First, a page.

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Powered by SmartPros Powered by: SmartPros Title Slide ADP LUNCH & LEARN CPE PROGRAM Protecting Your Data Is More than a Good Idea - It's the Law Authored.

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Presentation on theme: "Powered by SmartPros Powered by: SmartPros Title Slide ADP LUNCH & LEARN CPE PROGRAM Protecting Your Data Is More than a Good Idea - It's the Law Authored."— Presentation transcript:

1 Powered by SmartPros Powered by: SmartPros Title Slide ADP LUNCH & LEARN CPE PROGRAM Protecting Your Data Is More than a Good Idea - It's the Law Authored and adapted for CPE accreditation by SmartPros Ltd. (www.smartpros.com)www.smartpros.com Powered by: The ADP Logo is a registered trademark of ADP of North America, Inc. V.1109a

2 Powered by SmartPros Powered by: SmartPros Todays Agenda CPE Presentation Short Group Discussion Review of Program Reference Material Review Instructions to Complete Course on ADPs Accountant Web site 2

3 Powered by SmartPros Powered by: SmartPros Course Overview & Objectives Overview: CPAs collect and retain confidential data about their clients businesses. Today well discuss the serious nature of possessing such data and the legal requirements to protect it. This issue is also extremely important to your clients. As their most trusted business advisor, you are in a position to help your clients audit their businesses to insure both their well-being and their compliance. Objectives: Upon completing this segment, you will be able to: Explain why companies need to protect their confidential data Identify strategies for minimizing the loss of proprietary information Advise your clients on the importance and need to protect their data 3

4 Powered by SmartPros Powered by: SmartPros To Consider… Companies are reluctant to put these data protection issues on the front burner. They are reluctant because you are asking them to expose security flaws. I am telling clients: Look at ChoicePoint; look at MasterCard; look at the headlines on The New York Times. If you can picture yourself on the front page of The New York Times with a massive data security breach, and if you can picture how you will feel on that day, you will likely put that issue on the front burner for your company. William Heller Expert SmartPros Commentator William Heller is the chair of the intellectual property and information technology law group at the firm of McCarter and English, where he helps businesses protect their data and intangible property 4

5 Powered by SmartPros Powered by: SmartPros Discussion Questions: 1. Have you recently considered, or discussed with your clients, compliance issues involved with protecting confidential data? 2. If so, have you encountered the type of reluctance noted by the commentator, or are you or your clients putting this issue, as the commentator recommends, on the front burner? 5

6 Powered by SmartPros Powered by: SmartPros I. Corporate Security Background Modern technology provides obvious benefits to the way we conduct business today. For example: It leads to better, more cost-effective communication. It creates more efficiency in everyday business process. It can reduce the cost to produce products and services. It gives us new ways to distribute products and services. 6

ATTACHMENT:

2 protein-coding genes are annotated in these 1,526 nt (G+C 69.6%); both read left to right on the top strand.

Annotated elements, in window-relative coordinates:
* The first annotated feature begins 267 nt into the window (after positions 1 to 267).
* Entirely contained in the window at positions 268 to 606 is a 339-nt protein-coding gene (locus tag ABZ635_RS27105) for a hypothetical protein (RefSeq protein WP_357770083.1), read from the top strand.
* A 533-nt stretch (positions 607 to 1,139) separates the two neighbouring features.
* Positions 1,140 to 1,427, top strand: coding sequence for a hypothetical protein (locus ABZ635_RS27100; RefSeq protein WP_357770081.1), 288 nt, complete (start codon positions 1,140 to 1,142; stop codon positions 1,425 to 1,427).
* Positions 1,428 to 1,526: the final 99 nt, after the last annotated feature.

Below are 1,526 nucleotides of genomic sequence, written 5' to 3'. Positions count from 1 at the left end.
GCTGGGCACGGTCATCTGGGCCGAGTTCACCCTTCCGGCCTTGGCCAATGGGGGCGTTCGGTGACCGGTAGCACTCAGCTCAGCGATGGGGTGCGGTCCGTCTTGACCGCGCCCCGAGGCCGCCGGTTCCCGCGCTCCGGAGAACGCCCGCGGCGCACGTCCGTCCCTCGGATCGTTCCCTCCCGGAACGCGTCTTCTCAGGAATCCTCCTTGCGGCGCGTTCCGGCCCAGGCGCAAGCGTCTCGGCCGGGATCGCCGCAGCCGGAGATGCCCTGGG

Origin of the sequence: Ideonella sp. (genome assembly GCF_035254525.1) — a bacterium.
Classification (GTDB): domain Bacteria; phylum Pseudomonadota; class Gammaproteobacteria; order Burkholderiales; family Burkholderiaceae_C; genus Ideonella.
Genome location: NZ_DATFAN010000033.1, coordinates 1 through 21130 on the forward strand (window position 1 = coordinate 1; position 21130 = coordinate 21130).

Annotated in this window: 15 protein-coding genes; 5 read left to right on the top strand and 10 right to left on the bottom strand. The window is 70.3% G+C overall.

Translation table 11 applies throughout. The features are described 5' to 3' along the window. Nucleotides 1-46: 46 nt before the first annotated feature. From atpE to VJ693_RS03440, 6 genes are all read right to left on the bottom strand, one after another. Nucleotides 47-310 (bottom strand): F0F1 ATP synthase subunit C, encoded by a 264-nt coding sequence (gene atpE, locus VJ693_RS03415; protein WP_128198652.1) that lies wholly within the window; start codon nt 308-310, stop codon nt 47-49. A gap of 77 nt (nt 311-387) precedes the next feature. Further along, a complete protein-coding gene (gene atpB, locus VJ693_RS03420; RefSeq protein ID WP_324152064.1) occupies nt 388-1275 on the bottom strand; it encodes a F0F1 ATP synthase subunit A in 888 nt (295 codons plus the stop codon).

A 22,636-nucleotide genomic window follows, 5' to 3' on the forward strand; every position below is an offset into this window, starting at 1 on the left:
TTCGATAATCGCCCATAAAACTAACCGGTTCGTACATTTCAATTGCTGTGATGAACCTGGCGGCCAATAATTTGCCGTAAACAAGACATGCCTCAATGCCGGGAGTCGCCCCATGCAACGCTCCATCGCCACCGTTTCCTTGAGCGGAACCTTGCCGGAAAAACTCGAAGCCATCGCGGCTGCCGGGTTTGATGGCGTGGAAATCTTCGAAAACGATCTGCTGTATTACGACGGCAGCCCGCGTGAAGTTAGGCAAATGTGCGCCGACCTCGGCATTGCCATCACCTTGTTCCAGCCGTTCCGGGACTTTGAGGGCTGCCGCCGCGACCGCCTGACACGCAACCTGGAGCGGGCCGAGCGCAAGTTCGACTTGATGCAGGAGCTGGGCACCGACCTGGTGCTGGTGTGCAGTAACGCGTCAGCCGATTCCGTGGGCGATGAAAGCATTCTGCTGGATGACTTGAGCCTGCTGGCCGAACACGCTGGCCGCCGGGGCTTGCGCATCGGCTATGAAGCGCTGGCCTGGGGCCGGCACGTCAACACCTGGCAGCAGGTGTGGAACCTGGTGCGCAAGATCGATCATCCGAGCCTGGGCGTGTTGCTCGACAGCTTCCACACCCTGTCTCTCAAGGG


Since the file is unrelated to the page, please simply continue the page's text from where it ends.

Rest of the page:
7 Powered by SmartPros Powered by: SmartPros I. Corporate Security Background Modern technology creates new security issues, such as: Increased opportunity for white-collar and cyber crime. Cell phones provide undetected communications. Cheap micro-technology for spying and copying data. Increase of data stored on larger computer networks with more access points. The ability to take work home on a laptop. 7

8 Powered by SmartPros Powered by: SmartPros I. Corporate Security Background Organizations must be aware that: Home-based access to corporate data systems is a common weak point. Lack of formalized monitoring of network and data access is extremely dangerous. Expert advice and security measures are typically essential at some point, even in small businesses. KEY POINT: It is important to note that most computer fraud is NOT committed by outsider hackers. Most computer fraud is actually committed from within the organization. 8

9 Powered by SmartPros Powered by: SmartPros I. Corporate Security Background Corporate data responsibilities are dictated by: Internal control requirements of Sarbanes- Oxley. Federal law like the Computer Fraud and Abuse Act (CFAA). State statutes on privacy protection. Common law negligence doctrine. 9

10 Powered by SmartPros Powered by: SmartPros II. Data Theft and Security As noted, most data theft comes from inside an organization. Higher risk situations include: Disgruntled employees. Pending adverse employment actions. Employees terminating employment, but still have access to critical data. KEY POINT: IT, HR, Finance and Compliance/Legal departments in a company need to work together to implement very defined protocols in dealing with these higher-risk employment situations. 10

11 Powered by SmartPros Powered by: SmartPros II. Data Theft and Security There is also considerable risk in providing database access to: Suppliers Distributors Customers Dealers Salespeople Producers KEY POINT: It is essential that contracts with third-party providers are designed to hold them responsible for protecting the data and confidentiality of that data prior to accessing it. 11

12 Powered by SmartPros Powered by: SmartPros II. Data Theft and Security Temporary workers and contractors: Often have access to confidential data sources. Should sign non-disclosure and confidentiality agreements. Should be provided with a written definition of the type and scope of data they can access. KEY POINT: Temporary workers often leave with the experience you gave them -- and use that experience to get jobs with your competitors! 12